Conflicting Finance Narratives

Learning about investing from some of the all-time great investors can be both enlightening and confusing all at the same time. Enlightening because it always pays to stand on the shoulders of giants, but confusing because even the greatest investors disagree on the best ways to be successful in the markets.

An example from two of the most well-known and heavily quoted traders of all-time:

“I believe the very best money is made at the market turns. Everyone says you get killed trying to pick tops and bottoms and you make all the money by catching the trends in the middle. Well, for twelve years I have often been missing the meat in the middle, but I have caught a lot of bottoms and tops.” – Paul Tudor Jones

“One of the most helpful things that anybody can learn is to give up trying to catch the last eighth or the first. These two are the most expensive eighths in the world.” – Jesse Livermore

Great, so the best way to make big money is at the inflection points OR never try to call tops and bottoms. Got it. The thing is that there are tons of examples like this where certain strategies or opinions work well for some but not for others. It usually comes down to context and defining your time horizon, philosophy and appetite for risk.

Plus, investors would like to believe that there’s a secret to investing if they can only figure out that elusive one-liner that will spell it out for them. Intelligent investors know that there is no secret to successful investing.

Here are a few more conflicting narratives in the world of finance that you’re bound to hear if you pay attention long enough:

Money makes the world go ’round.
Money is the root of all evil.

Borrow debt when it’s available not when it’s needed.
There’s far too much debt in the system. This will not end well.

Pay attention to all economic and market data because everything matters.
Ignore the noise because nothing matters.

Cut your losers quickly but let your winners runs.
Rebalance by buying what’s down and selling what’s up.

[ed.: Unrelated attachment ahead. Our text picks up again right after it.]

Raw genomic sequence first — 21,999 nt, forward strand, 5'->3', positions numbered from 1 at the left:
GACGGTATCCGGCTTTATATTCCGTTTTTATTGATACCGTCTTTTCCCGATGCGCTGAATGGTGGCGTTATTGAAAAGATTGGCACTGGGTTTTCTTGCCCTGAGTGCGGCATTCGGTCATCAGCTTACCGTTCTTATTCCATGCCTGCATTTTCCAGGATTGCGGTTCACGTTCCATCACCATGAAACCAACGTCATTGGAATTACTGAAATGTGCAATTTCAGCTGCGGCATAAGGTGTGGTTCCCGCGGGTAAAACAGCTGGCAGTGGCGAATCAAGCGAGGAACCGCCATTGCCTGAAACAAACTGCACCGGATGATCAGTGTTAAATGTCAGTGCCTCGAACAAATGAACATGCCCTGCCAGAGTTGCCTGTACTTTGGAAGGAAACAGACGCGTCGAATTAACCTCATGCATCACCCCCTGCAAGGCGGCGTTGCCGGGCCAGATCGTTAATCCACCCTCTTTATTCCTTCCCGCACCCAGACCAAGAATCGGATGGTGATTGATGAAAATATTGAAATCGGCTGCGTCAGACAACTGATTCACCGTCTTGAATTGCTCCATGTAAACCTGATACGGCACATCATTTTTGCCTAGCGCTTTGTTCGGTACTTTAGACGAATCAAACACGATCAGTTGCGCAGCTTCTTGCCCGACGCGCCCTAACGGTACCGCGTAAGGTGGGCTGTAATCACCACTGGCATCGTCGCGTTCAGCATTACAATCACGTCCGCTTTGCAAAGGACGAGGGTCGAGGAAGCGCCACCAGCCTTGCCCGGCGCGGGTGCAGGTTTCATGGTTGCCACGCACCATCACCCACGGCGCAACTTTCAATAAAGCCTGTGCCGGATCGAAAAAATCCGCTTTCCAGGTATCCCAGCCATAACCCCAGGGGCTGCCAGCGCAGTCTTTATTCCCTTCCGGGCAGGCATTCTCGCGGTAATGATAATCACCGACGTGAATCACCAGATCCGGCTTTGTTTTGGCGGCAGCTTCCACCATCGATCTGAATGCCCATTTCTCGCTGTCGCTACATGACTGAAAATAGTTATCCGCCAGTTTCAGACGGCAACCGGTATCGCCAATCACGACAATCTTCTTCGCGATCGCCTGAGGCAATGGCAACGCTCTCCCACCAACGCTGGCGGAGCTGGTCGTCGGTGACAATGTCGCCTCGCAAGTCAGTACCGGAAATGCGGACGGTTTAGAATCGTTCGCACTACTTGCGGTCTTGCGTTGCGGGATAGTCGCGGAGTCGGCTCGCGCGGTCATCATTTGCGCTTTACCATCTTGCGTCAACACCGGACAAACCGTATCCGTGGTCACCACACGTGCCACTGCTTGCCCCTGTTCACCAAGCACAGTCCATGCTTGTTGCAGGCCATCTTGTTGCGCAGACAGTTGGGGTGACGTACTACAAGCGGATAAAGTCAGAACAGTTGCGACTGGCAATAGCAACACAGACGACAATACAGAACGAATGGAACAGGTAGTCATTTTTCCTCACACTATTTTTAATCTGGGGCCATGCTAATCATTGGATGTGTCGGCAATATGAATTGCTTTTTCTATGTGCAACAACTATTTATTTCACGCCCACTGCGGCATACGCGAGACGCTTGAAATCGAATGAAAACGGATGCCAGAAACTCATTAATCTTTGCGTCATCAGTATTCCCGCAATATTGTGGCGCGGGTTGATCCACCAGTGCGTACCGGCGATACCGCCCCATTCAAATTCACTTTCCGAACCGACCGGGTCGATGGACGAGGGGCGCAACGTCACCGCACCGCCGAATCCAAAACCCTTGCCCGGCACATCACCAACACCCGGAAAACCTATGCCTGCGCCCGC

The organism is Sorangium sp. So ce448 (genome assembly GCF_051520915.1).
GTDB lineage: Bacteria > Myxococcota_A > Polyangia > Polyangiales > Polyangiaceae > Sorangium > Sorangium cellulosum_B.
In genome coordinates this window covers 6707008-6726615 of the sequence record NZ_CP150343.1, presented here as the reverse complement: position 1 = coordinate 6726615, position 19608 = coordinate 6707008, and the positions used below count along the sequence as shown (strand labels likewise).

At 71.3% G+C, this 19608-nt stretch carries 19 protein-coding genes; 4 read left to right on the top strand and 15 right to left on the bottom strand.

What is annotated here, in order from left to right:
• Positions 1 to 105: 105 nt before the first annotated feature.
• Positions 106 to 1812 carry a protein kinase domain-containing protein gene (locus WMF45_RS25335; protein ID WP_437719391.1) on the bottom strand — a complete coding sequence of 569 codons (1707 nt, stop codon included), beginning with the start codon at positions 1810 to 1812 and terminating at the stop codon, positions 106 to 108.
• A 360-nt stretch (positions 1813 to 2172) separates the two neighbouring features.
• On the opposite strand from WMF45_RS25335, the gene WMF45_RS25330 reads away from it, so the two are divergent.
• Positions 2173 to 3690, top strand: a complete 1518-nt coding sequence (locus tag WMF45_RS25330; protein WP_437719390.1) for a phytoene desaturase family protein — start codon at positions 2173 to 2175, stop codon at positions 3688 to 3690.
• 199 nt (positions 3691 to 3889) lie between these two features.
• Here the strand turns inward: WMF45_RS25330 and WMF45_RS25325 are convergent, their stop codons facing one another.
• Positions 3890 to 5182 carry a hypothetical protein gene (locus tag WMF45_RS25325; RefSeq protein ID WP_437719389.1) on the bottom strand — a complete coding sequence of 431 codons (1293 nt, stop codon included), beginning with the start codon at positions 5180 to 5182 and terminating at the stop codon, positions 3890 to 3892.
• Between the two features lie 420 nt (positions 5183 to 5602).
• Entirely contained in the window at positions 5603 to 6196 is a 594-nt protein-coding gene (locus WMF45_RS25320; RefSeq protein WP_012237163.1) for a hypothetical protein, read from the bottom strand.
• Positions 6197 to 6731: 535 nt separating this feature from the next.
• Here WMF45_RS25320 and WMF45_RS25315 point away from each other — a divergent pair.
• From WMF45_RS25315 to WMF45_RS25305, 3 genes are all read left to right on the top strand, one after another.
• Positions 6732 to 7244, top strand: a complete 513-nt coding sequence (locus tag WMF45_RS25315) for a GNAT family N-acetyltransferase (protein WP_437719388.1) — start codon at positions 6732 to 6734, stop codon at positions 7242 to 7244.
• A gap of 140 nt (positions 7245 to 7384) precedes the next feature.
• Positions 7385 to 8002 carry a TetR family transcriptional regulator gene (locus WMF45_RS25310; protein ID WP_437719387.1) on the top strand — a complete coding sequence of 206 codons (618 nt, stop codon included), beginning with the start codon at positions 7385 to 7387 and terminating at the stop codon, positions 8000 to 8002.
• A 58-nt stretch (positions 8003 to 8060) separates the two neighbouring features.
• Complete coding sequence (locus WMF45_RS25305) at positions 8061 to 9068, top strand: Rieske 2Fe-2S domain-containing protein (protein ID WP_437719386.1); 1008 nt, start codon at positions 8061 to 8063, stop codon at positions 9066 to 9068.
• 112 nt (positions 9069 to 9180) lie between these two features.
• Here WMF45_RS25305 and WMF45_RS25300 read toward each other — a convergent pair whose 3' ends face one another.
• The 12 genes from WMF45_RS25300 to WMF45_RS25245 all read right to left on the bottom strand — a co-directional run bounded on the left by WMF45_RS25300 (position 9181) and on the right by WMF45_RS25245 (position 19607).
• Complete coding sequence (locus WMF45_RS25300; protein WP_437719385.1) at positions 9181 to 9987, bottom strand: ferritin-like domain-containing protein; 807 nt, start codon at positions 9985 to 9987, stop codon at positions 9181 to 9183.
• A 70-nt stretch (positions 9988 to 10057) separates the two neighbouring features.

The trend is your friend.
Don’t chase performance.

Diversification is a sign of ignorance.
Diversification is a true sign of intelligence by admitting you have no idea what’s going to happen in the future.

The stock market is not the economy.
Macro is the only thing that matters anymore.

We’re bottom’s up fundamental investors.
We look at things from a top down, macro perspective.

It’s impossible to beat the market on a consistent basis.
The markets are wildly inefficient.

I’ve never met a rich technician.
The best traders in the world use technical analysis.

Don’t fight the Fed.
The Fed blows asset bubbles and can’t be trusted.

You should be happy when a stock you bought goes down because you can buy more at lower prices.
Never average down in losing stocks.

Don’t try to catch a falling knife.
Buy when there’s blood in the streets.

Further Reading:
Two Finance Phrases I Could Do Without

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  1. 10 Wednesday AM Reads | The Big Picture commented on May 06

    […] of Business) • The Amazon Web Services IPO (Stratechery) • Conflicting Finance Narratives (A Wealth of Common Sense) see also No… Investors Haven’t Underperformed Every Asset Class (EconomPic) • 20 […]

  2. Gray_Williams commented on May 08

    LoL, well done.

    PTJ has the edge on JL, based on the scoreboard.
    May he long keep it.